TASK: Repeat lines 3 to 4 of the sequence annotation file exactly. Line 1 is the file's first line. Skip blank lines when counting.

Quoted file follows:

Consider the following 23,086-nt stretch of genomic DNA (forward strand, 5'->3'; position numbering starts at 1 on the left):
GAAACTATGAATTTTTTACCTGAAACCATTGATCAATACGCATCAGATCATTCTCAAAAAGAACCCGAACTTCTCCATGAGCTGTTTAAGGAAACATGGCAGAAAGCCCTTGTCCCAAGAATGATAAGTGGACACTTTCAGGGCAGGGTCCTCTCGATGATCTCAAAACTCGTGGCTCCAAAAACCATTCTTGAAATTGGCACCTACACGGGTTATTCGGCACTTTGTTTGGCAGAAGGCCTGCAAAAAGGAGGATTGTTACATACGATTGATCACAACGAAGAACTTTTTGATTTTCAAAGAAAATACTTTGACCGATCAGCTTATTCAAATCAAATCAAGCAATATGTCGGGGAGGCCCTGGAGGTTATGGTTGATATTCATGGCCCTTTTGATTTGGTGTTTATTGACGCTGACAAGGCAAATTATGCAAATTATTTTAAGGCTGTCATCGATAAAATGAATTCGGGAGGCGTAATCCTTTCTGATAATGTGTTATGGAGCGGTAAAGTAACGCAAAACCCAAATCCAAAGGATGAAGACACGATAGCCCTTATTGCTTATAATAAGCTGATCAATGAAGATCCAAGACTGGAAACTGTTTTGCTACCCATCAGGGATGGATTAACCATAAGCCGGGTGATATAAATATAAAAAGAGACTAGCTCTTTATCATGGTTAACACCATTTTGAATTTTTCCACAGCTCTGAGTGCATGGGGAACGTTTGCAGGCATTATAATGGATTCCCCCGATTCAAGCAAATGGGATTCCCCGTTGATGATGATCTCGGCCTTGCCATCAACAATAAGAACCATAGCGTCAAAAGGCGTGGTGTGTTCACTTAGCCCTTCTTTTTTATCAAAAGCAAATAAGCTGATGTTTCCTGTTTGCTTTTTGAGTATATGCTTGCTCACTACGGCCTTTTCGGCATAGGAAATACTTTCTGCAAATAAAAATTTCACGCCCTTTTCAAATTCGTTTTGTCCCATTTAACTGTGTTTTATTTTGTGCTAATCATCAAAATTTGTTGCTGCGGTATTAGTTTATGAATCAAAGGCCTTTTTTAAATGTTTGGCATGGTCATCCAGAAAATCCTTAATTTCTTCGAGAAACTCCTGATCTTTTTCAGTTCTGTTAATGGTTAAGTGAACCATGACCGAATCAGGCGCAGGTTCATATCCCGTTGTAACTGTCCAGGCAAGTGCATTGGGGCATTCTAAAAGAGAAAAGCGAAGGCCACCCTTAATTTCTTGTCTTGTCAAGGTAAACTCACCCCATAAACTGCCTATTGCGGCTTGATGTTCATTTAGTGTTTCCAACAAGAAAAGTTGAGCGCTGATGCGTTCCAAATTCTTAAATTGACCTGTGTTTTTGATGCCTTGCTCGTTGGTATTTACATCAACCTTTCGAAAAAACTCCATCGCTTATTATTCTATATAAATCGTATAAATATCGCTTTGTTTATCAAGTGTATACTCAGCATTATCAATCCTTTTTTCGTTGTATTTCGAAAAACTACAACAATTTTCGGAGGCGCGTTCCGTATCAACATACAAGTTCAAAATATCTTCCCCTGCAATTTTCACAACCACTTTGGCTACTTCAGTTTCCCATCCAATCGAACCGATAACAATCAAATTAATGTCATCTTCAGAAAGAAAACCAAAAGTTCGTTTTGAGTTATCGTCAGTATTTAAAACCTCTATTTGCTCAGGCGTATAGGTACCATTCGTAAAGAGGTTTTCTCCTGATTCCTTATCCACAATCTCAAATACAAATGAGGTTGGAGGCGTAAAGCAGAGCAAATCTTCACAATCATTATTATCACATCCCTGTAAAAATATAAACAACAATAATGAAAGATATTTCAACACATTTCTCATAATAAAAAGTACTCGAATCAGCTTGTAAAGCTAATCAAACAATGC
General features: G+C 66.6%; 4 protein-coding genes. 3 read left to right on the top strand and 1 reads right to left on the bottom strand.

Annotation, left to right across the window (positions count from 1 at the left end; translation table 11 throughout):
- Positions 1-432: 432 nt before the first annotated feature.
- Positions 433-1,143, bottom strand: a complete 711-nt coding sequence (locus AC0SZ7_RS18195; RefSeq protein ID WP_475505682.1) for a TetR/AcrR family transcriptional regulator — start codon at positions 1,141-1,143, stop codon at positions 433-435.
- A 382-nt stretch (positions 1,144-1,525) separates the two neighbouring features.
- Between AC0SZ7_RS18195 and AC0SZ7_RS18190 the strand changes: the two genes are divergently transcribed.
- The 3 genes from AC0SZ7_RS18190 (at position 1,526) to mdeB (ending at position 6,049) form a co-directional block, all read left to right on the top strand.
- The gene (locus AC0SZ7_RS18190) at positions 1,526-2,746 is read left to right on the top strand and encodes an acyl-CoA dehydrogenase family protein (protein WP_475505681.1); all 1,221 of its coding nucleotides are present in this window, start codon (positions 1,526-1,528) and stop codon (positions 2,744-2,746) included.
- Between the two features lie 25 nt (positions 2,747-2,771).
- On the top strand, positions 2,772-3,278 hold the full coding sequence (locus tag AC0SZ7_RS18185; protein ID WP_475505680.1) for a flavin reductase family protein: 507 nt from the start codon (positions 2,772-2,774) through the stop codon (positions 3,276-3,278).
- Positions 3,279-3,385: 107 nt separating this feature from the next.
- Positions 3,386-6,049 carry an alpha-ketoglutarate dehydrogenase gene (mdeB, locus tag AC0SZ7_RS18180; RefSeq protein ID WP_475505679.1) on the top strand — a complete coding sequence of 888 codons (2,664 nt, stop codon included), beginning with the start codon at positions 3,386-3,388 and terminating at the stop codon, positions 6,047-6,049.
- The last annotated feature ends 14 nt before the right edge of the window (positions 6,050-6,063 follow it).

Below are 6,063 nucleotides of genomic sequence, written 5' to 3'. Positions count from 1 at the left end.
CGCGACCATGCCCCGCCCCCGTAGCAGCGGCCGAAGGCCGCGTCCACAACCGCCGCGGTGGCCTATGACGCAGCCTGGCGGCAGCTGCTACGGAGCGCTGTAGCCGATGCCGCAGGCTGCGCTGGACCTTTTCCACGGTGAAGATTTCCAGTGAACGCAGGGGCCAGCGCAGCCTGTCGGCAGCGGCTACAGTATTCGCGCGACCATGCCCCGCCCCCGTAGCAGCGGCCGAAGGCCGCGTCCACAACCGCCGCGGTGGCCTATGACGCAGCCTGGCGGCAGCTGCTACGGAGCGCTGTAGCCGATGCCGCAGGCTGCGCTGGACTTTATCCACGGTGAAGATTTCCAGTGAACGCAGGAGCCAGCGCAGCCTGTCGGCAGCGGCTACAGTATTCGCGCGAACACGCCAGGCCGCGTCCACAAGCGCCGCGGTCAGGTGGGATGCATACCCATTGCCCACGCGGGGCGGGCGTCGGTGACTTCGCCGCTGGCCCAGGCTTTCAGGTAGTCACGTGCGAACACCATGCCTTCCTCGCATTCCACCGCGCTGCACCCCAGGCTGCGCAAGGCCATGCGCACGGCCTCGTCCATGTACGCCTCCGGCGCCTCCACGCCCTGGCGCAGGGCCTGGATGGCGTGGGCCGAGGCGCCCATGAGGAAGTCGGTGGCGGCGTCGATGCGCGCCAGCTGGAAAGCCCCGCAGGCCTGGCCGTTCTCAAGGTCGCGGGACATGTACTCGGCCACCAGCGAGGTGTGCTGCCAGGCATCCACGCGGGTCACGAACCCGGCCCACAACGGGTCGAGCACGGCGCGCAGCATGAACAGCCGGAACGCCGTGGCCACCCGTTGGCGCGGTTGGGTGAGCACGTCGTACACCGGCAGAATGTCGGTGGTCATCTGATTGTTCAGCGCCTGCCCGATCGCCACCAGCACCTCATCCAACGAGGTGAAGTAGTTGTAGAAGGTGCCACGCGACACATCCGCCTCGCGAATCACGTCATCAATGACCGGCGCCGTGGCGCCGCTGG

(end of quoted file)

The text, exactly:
General features: G+C 66.6%; 4 protein-coding genes. 3 read left to right on the top strand and 1 reads right to left on the bottom strand.

Annotation, left to right across the window (positions count from 1 at the left end; translation table 11 throughout):